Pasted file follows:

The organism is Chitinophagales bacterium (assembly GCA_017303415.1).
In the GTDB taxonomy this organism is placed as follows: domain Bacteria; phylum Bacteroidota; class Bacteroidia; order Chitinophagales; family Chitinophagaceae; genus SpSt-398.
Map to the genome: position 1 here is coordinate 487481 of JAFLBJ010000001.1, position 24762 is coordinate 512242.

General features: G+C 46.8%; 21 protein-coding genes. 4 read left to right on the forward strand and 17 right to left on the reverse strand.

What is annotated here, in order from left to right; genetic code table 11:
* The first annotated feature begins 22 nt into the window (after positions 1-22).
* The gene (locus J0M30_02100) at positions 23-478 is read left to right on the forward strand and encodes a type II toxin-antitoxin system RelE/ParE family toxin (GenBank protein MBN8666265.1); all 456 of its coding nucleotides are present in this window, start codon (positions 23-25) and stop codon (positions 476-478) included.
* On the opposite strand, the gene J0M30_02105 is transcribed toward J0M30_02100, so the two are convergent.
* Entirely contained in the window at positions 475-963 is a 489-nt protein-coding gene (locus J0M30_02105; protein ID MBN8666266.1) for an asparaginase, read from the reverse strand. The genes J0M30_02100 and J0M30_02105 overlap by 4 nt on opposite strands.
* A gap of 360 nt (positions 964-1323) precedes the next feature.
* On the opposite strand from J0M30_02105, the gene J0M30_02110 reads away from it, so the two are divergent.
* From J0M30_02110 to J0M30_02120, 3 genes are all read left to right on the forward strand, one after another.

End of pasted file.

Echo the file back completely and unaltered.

The organism is Chitinophagales bacterium (assembly GCA_017303415.1).
In the GTDB taxonomy this organism is placed as follows: domain Bacteria; phylum Bacteroidota; class Bacteroidia; order Chitinophagales; family Chitinophagaceae; genus SpSt-398.
Map to the genome: position 1 here is coordinate 487481 of JAFLBJ010000001.1, position 24762 is coordinate 512242.

General features: G+C 46.8%; 21 protein-coding genes. 4 read left to right on the forward strand and 17 right to left on the reverse strand.

What is annotated here, in order from left to right; genetic code table 11:
* The first annotated feature begins 22 nt into the window (after positions 1-22).
* The gene (locus J0M30_02100) at positions 23-478 is read left to right on the forward strand and encodes a type II toxin-antitoxin system RelE/ParE family toxin (GenBank protein MBN8666265.1); all 456 of its coding nucleotides are present in this window, start codon (positions 23-25) and stop codon (positions 476-478) included.
* On the opposite strand, the gene J0M30_02105 is transcribed toward J0M30_02100, so the two are convergent.
* Entirely contained in the window at positions 475-963 is a 489-nt protein-coding gene (locus J0M30_02105; protein ID MBN8666266.1) for an asparaginase, read from the reverse strand. The genes J0M30_02100 and J0M30_02105 overlap by 4 nt on opposite strands.
* A gap of 360 nt (positions 964-1323) precedes the next feature.
* On the opposite strand from J0M30_02105, the gene J0M30_02110 reads away from it, so the two are divergent.
* From J0M30_02110 to J0M30_02120, 3 genes are all read left to right on the forward strand, one after another.